Lightfoot gang asset forfeiture ordinance clears committee hurdle

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Mayor Lori Lightfoot’s plan to use civil lawsuits to seize illegal proceeds — what she calls “blood money” — from Chicago’s most violent street gangs cleared a City Council committee on Thursday against to strenuous objections from civil rights advocates and their allies on the council.

Cook County Public Defender Sharone Mitchell Jr. argued that civilian asset forfeiture is a “ripe for abuse” tool that will make Chicago’s gang violence worse, not better – by “depleting people.” communities” and “further eroding police-community relations”.

On Thursday, the Public Safety Commission approved the mayor’s order by a 10-4 vote.

Progressive council members called the ordinance an ’80s-based strategy’ used to tackle today’s problems and predicted it would cost the city more in money and employee hours. that she could possibly earn in return.

“We…need to put in place serious policies to tackle violent crime and ensure that no one is afraid to call 911 and no one is afraid to walk down the street in front of their house. I’m not convinced that’s it,” Ald said. Carlos Ramirez-Rosa (35th), dean of the Socialist Caucus.

“We’re told, ‘It’s a tool. … We wish we could use it. But all the evidence shows it’s an ineffective tool, one that won’t make our communities safer, won’t prevent crime and, at worst, puts our city in a very difficult position, facing the possibility of lawsuits based on violation of fundamental constitutional rights. ”

Aldus. Rossana Rodriguez Sanchez (33rd) said she too was “very concerned that this will end up hurting the very communities they claim it will help”. She pointed to the Chicago Police Department’s error-filled gang database that has yet to be officially replaced.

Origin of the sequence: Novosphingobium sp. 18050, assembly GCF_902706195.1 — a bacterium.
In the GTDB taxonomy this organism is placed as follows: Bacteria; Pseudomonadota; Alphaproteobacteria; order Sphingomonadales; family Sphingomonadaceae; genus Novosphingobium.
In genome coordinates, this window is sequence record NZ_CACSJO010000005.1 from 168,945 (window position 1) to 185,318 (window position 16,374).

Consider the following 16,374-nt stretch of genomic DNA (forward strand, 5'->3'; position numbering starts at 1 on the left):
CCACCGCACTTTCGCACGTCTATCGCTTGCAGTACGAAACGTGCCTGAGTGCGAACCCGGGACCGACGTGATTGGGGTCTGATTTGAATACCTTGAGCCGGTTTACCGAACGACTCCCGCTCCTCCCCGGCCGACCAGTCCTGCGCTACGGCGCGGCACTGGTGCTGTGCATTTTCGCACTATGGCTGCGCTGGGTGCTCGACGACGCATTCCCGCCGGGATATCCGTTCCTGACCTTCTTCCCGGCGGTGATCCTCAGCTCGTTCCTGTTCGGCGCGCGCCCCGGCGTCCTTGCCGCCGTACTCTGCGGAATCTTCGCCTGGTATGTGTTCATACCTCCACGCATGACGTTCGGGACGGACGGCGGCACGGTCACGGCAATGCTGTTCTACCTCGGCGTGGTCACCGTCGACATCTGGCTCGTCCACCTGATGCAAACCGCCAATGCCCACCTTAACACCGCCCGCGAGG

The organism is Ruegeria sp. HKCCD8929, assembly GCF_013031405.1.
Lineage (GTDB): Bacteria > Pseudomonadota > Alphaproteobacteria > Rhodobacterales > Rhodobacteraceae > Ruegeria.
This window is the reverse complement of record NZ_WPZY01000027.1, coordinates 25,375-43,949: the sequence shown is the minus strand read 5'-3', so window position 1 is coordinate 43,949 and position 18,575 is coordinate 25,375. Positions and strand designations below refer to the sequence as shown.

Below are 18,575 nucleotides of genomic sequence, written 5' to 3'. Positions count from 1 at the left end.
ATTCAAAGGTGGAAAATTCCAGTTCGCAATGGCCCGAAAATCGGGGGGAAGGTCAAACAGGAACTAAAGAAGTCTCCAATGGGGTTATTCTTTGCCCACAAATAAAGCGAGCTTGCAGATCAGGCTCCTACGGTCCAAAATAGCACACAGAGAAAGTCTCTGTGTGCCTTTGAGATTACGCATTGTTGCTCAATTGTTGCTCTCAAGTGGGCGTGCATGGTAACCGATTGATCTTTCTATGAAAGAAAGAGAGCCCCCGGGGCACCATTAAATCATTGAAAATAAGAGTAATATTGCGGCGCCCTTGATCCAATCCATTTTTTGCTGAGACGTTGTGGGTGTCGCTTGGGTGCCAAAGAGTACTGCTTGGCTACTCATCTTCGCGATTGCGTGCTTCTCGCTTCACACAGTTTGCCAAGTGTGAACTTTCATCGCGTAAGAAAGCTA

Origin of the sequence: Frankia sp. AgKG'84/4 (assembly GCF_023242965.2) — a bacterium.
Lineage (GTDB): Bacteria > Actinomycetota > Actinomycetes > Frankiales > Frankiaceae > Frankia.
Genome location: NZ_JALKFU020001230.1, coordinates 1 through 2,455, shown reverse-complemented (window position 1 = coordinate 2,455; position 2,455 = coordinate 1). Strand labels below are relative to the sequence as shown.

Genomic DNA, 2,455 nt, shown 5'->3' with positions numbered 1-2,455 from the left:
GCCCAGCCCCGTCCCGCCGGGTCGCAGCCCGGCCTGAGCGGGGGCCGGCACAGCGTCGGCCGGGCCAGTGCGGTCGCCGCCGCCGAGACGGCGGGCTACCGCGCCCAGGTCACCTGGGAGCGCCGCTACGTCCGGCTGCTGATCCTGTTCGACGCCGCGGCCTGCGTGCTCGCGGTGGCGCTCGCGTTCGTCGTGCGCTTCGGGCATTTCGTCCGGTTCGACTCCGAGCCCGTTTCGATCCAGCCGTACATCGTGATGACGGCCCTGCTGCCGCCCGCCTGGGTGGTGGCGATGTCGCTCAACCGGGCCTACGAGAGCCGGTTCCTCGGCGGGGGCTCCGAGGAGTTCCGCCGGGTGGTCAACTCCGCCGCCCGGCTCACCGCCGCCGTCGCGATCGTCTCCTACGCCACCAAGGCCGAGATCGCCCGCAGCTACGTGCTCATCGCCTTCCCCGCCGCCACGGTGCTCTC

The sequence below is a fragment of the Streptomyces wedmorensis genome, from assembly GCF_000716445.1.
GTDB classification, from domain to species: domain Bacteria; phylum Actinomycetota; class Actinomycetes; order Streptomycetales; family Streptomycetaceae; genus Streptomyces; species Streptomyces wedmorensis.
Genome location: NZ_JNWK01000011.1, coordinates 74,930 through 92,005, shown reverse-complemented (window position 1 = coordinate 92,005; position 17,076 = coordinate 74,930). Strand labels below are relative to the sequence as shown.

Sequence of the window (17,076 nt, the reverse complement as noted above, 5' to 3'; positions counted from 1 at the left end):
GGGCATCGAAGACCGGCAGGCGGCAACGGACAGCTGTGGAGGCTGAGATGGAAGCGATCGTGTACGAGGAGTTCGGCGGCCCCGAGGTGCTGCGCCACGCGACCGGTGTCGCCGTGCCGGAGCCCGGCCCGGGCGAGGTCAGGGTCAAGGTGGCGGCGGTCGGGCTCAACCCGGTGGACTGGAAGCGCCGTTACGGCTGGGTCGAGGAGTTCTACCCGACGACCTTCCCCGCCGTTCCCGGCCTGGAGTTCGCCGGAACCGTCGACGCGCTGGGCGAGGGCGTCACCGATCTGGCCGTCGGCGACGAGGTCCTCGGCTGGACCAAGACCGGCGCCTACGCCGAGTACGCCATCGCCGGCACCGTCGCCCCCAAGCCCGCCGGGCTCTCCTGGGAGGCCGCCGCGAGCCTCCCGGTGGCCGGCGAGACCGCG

“We are looking at another gang database. And we’re going to use that one to work on that. How do we make sure we don’t make the same mistakes we’ve made in the past – hurting communities that are already hurting? said Rodriguez Sanchez.

Deputy Police Chief Ernest Cato said the new gang database was designed to prevent “the lawsuits that have been brought against us”.

“We checked it several times. We continue to check it. We’ve blocked information to the point where we only have a little over 2,000 on this list at the moment,” Cato said.

“The current focus is to ensure that no person of color – or person – suffers any type of harm from a database. … It’s a very rigorous process. … With the new database that you’re talking about, it’s going to be a verification process indefinitely.

Aldus. Jason Ervin (28th), whose West Side neighborhood includes the gang and the drug-ridden Harrison District, pushed back against those who claim civil lawsuits against suspected gang leaders will cost more than they could possibly win .

“We can’t look at this as if we’re going to spend $5,000 to get $2,000. We have to look at what’s in the best interest of the community. How can we have additional tools to address violence and criminal activities?” Ervine said.

“I’m in the heart of the 11th Ward, on the West Side of Chicago. Crime is a major problem here. What our community is saying is, “We want tools that are going to help reduce the activity that’s happening on the streets.” People’s quality of life is impacted.

Lightfoot honed the language to target gang leaders and their organisations, not rank and file members, amid fears innocent relatives could be caught in the seizures network.

People facing property loss should also be notified by mail of the case against them and empowered to protect their property from seizure by convincing a judge that they were in the dark.

The company’s assistant attorney, Steve Kane, said the order would be used sparingly, in part because each lawsuit it takes would cost the city $100,000 and 1,500 hours.

“I wouldn’t anticipate more than a few cases in the first year,” Kane said, acknowledging the city would only file cases that it’s relatively certain it will win.

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